2021 is now in the rearview mirror, and the broader market had yet another solid year. Unfortunately, not every company can say the same. Here's a pair of biotech giants that had a year to forget: Vertex Pharmaceuticals (VRTX 0.93%) and Biogen (BIIB 1.05%).
Both of these companies have challenges and opportunities. And given the beating they've endured in the trailing-12-month period, it may be worth considering their shares now, provided a rebound is in the cards.
But which of these two companies is more likely to perform well in 2022 and beyond? Let's compare these two drugmakers and decide which is the better buy today.
The case for Vertex Pharmaceuticals
Vertex Pharmaceuticals is best known for its portfolio of drugs that treat the underlying causes of cystic fibrosis (CF), a rare genetic disease that affects patients' lungs and other internal organs. It has held a monopoly in this market for nearly 10 years, but there's still room to grow. Vertex Pharmaceuticals' current lineup can treat up to 90% of the 83,000 CF patients in North America, Europe, and Australia. Yet, only 50% of this patient population is being treated. As Vertex continues to make headway into this market, expect its revenue to keep growing.
The company has several promising pipeline candidates, too. It's currently working on a potential therapy for type 1 diabetes called VX-880. There's also VX-147, an investigational treatment for a rare kidney disorder called APOL1-mediated focal segmental glomerulosclerosis. VX-147 recently produced encouraging results in a clinical trial.
Also, Vertex Pharmaceuticals expects to file for approval for CTX001 by the end of this year. CTX001 is a potential gene-editing therapy for two difficult-to-treat blood disorders called sickle cell disease and transfusion-dependent beta-thalassemia. Vertex is developing CTX001 in collaboration with CRISPR Therapeutics.
Vertex Pharmaceuticals also generates loads of cash -- it ended the third quarter with $7 billion in cash and cash equivalents, compared to the $6.2 billion it had at the end of the third quarter of the previous fiscal year. That gives Vertex plenty of money to expand its pipeline by purchasing promising clinical compounds from smaller biotechs. Growing revenue, combined with the clinical and regulatory wins it could record this year, could help Vertex Pharmaceuticals turn things around.
The case for Biogen
Biogen made a lot of noise last year when it earned approval for Aduhelm, a therapy for Alzheimer's disease (AD). The regulatory nod came with plenty of controversy as many experts -- including some affiliated with the U.S. Food and Drug Administration (FDA) -- worried that the data was not convincing enough to support Aduhelm's approval.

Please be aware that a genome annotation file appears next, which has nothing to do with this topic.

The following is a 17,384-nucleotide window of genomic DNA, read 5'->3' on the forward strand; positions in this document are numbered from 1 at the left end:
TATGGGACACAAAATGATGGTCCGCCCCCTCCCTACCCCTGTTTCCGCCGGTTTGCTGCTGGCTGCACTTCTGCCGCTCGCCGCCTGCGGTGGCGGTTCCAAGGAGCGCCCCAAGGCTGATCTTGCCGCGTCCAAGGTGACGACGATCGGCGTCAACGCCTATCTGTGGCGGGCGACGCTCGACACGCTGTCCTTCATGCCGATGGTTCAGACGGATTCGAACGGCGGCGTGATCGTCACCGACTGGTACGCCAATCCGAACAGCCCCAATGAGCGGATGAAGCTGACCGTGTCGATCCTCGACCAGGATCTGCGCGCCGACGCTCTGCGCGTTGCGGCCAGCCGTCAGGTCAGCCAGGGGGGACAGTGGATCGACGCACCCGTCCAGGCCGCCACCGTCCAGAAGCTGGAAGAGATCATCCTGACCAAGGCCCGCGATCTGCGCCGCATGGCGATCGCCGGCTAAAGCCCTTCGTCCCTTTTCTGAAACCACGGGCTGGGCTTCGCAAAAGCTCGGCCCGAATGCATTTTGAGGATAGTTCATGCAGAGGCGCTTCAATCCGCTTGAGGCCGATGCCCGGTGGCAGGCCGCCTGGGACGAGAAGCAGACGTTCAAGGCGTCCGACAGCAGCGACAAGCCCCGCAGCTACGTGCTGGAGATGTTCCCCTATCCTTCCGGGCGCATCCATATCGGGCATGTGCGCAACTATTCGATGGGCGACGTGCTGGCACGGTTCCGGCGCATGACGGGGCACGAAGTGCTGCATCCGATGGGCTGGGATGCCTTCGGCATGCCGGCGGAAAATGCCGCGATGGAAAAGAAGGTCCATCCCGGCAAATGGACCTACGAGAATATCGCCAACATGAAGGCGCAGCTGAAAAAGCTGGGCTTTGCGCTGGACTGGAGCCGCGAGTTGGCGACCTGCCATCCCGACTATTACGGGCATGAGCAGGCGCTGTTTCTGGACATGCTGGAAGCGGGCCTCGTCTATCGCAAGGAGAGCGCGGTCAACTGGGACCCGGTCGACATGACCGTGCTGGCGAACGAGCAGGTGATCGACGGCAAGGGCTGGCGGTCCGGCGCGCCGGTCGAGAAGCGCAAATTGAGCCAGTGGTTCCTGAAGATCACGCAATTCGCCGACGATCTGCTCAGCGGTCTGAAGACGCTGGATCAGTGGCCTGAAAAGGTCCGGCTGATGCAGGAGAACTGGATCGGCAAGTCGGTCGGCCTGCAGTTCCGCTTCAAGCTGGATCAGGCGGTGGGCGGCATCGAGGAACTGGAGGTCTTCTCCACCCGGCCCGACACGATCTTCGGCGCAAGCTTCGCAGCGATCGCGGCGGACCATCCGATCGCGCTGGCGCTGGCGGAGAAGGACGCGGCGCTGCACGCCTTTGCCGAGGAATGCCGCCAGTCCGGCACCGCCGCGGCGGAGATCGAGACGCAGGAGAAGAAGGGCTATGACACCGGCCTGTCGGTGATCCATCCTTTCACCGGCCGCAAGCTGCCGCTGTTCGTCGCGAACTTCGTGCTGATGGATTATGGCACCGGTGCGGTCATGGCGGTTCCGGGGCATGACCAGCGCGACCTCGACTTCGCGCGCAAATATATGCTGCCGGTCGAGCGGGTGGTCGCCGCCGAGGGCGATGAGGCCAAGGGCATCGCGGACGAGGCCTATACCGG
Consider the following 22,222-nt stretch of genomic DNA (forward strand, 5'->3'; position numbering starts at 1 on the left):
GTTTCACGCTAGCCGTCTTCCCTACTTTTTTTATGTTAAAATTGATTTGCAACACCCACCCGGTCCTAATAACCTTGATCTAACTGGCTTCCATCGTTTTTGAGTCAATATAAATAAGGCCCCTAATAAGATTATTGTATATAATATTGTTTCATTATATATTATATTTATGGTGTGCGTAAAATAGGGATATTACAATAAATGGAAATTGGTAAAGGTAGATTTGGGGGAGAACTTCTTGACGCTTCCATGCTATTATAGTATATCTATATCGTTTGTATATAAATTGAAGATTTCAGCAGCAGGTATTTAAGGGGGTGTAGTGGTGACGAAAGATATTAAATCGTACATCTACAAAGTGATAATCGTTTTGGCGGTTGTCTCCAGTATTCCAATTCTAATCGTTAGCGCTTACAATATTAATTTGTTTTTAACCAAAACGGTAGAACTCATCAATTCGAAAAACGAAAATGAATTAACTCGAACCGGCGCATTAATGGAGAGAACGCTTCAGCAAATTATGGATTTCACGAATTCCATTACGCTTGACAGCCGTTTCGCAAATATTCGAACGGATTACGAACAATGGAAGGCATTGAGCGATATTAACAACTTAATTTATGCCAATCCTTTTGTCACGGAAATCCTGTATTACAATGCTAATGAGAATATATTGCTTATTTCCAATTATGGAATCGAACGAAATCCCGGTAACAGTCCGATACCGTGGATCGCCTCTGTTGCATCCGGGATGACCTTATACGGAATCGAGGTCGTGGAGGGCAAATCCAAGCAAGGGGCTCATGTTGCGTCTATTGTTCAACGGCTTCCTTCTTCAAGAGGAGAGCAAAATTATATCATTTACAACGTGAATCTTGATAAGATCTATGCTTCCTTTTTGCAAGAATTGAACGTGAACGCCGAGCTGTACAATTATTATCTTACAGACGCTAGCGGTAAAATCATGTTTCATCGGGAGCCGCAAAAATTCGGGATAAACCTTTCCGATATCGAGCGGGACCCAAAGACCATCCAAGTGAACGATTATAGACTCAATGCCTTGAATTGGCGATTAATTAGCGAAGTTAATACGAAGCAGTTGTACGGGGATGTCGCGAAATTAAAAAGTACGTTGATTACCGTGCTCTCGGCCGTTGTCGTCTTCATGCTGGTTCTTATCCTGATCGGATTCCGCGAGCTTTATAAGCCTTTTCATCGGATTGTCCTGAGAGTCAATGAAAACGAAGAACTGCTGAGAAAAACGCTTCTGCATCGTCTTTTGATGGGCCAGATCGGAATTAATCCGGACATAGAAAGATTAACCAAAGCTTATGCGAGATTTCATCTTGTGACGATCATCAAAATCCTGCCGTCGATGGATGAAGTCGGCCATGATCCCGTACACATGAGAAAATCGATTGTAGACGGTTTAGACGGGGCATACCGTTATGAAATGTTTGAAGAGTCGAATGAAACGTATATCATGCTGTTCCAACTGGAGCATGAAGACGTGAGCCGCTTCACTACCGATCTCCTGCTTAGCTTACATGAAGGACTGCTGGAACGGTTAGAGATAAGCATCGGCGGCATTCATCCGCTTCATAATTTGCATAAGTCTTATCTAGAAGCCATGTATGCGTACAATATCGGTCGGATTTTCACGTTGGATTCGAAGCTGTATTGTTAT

Still, the treatment is now on the market, and Biogen hopes that it will help the company turn things around, both in its financial results and on the stock market. The company's top line has been declining, especially since its multiple sclerosis (MS) drug Tecfidera started facing competition from biosimilars.
Biogen's total revenue dropped by 18% year over year to $2.8 billion in the third quarter, a poor performance the biotech owed in part to Tecfidera's decline. Sales of the MS drugs plunged by 47.7% year over year in the third quarter to $498.6 million.
Aduhelm is the first novel AD treatment approved by the FDA since 2003. And with an average price tag of $56,000 per patient -- and a potential target market comprising more than a million people -- Biogen could generate strong sales thanks to Aduhelm. Beyond the AD medicine, Biogen boasts more than two dozen pipeline programs -- including nine ongoing phase 3 clinical trials. Investors can expect the company to expand its lineup of drugs over time.
It's instructive to compare key metrics from these companies' financial results:
Looking at the graphs above, there are only two categories in which Biogen looks better than Vertex Pharmaceuticals. One is the drugmakers' respective revenue figures. However, these are misleading because Vertex Pharmaceuticals' top line is increasing while Biogen's continues to decrease. In the third quarter, Vertex Pharmaceuticals' revenue jumped by 29% year over year to $1.98 billion, compared to Biogen's 18% year-over-year decrease.
Furthermore, Aduhelm doesn't look like it will save the day for Biogen, at least not anytime soon. The initial launch of the medicine was very disappointing: It generated a meager $300,000 in sales in Q3, well below the $14 million analysts had projected. Aduhelm's skeletons seem to be weighing on its performance on the market.
That's why it makes sense that Vertex Pharmaceuticals' forward price-to-earnings ratio is higher than Biogen's: The former company looks much more likely to perform well in the next year. Is there any reason to prefer Biogen? One could make the argument that Biogen's late-stage pipeline looks better; it currently boasts three times as many late-stage pipeline programs as Vertex Pharmaceuticals.
Brand-new drugs or label expansions for existing ones could certainly help Biogen. But, there remains a lot of uncertainty surrounding the company's current lineup. In contrast, Vertex Pharmaceuticals has a solid portfolio of current medicines that will continue to drive top-line growth, in addition to promising pipeline candidates. That's why Vertex Pharmaceuticals is the better biotech stock to buy right now.